Following pioneering work by Winograd (1978), a tight $\Theta(N)$ lower bound is known for the number of real multiplications required by an FFT. It can be shown that only $4N-2\log_2^{2}N-2\log_2 N-4$ irrational real multiplications are required to compute a DFT of power-of-two length $N=2^m$. Moreover, explicit algorithms that achieve this count are known (Heideman & Burrus, 1986; Duhamel, 1990). Unfortunately, these algorithms require too many additions to be practical, at least on modern computers with hardware multipliers.

A tight lower bound is not known on the number of required additions, although lower bounds have been proved under some restrictive assumptions on the algorithms. In 1973, Morgenstern proved an $\Omega(N \log N)$ lower bound on the addition count for algorithms where the multiplicative constants have bounded magnitudes (which is true for most but not all FFT algorithms). Pan (1986) proved an $\Omega(N \log N)$ lower bound assuming a bound on a measure of the FFT algorithm's "asynchronicity", but the generality of this assumption is unclear. For the case of power-of-two $N$, Papadimitriou (1979) argued that the number $N \log_2 N$ of complex-number additions achieved by Cooley–Tukey algorithms is optimal under certain assumptions on the graph of the algorithm (his assumptions imply, among other things, that no additive identities in the roots of unity are exploited). (This argument would imply that at least $2 N \log_2 N$ real additions are required, although this is not a tight bound because extra additions are required as part of complex-number multiplications.) Thus far, no published FFT algorithm has achieved fewer than $N \log_2 N$ complex-number additions (or their equivalent) for power-of-two $N$.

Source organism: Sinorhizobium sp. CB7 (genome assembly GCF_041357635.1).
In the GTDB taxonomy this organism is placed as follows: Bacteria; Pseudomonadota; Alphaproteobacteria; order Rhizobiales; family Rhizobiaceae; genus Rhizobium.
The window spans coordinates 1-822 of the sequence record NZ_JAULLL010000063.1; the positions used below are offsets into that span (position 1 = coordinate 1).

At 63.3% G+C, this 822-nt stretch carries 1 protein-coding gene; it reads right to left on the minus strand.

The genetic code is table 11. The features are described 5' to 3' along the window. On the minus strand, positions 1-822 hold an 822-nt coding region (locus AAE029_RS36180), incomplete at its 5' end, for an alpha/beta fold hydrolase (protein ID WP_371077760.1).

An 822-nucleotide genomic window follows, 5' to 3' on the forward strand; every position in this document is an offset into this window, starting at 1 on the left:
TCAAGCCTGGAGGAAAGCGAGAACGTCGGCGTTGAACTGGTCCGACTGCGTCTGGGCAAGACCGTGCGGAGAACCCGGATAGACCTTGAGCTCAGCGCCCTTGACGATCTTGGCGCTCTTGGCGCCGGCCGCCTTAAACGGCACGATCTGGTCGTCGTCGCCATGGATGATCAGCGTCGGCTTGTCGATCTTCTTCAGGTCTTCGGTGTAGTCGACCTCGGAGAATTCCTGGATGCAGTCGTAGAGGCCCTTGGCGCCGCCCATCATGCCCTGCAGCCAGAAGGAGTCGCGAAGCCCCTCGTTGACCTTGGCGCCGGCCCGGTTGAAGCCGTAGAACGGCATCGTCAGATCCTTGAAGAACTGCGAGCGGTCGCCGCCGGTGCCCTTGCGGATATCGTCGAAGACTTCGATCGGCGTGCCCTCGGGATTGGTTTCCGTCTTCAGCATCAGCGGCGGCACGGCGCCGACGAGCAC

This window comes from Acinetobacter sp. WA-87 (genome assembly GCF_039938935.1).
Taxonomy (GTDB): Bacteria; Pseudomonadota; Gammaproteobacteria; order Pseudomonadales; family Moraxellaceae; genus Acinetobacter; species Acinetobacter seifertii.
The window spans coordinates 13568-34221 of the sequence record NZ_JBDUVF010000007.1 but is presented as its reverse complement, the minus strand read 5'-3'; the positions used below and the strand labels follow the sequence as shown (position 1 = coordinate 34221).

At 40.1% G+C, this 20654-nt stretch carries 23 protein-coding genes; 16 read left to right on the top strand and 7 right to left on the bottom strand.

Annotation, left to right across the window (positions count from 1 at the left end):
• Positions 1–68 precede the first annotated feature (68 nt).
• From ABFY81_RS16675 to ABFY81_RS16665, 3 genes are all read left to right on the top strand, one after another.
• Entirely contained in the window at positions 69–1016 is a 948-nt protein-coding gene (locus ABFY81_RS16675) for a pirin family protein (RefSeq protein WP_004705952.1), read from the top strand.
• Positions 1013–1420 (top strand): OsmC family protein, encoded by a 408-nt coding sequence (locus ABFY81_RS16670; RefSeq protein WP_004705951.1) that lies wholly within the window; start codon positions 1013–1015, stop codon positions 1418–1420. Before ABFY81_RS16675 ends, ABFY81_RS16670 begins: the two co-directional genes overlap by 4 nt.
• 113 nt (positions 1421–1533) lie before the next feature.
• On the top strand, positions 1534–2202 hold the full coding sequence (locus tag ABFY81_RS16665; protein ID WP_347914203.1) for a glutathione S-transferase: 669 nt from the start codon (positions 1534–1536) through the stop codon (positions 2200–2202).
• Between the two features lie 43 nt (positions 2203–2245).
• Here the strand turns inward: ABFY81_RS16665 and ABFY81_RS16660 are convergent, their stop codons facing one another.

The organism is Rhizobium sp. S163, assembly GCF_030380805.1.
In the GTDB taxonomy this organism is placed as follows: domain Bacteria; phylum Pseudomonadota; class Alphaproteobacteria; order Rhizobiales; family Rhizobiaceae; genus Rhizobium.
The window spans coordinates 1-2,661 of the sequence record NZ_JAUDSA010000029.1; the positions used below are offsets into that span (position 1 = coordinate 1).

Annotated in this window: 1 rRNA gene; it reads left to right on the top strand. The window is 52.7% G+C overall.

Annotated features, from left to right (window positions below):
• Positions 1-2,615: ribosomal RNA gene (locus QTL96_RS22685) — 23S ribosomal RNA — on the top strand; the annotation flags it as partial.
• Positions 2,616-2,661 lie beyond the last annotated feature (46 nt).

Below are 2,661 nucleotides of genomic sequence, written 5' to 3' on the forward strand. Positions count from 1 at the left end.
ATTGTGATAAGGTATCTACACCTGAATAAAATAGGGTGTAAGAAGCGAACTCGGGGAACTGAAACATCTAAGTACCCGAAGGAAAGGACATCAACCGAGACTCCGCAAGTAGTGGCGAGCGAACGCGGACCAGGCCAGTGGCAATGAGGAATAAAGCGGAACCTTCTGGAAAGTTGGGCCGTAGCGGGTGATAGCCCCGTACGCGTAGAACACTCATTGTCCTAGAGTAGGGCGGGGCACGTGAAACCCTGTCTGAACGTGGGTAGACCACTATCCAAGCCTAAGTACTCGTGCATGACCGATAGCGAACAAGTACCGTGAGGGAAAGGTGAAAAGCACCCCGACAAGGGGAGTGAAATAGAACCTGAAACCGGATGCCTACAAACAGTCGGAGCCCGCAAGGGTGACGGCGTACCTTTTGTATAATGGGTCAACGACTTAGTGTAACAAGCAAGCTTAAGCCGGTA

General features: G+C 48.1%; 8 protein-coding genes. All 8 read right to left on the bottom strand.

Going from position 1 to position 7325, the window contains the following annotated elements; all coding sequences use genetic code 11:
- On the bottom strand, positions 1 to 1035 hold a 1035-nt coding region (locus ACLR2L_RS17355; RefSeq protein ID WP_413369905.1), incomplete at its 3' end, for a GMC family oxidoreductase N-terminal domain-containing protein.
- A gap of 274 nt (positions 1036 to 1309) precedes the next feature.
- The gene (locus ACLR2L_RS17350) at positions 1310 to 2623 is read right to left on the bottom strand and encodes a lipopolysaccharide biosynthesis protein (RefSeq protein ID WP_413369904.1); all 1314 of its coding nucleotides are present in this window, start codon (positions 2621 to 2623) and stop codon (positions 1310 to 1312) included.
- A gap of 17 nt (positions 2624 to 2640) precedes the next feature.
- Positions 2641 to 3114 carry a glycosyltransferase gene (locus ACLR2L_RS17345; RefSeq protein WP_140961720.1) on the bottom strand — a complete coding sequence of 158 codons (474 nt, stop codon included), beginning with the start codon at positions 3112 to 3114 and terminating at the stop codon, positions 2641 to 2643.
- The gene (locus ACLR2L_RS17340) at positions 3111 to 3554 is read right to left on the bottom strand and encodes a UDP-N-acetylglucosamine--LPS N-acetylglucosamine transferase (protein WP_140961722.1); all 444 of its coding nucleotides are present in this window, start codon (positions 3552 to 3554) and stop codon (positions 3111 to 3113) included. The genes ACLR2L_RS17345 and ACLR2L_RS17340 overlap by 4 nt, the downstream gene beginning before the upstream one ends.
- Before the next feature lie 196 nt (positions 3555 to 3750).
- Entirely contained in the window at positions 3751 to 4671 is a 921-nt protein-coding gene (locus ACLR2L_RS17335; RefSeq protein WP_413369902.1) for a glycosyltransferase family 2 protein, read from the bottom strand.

A third problem is to minimize the total number of real multiplications and additions, sometimes called the "arithmetic complexity" (although in this context it is the exact count and not the asymptotic complexity that is being considered). Again, no tight lower bound has been proven. Since 1968, however, the lowest published count for power-of-two $N$ was long achieved by the split-radix FFT algorithm, which requires $4N\log_2 N-6N+8$ real multiplications and additions for $N > 1$. This was recently reduced to $\sim \frac{34}{9} N \log_2 N$ (Johnson and Frigo, 2007; Lundy and Van Buskirk, 2007).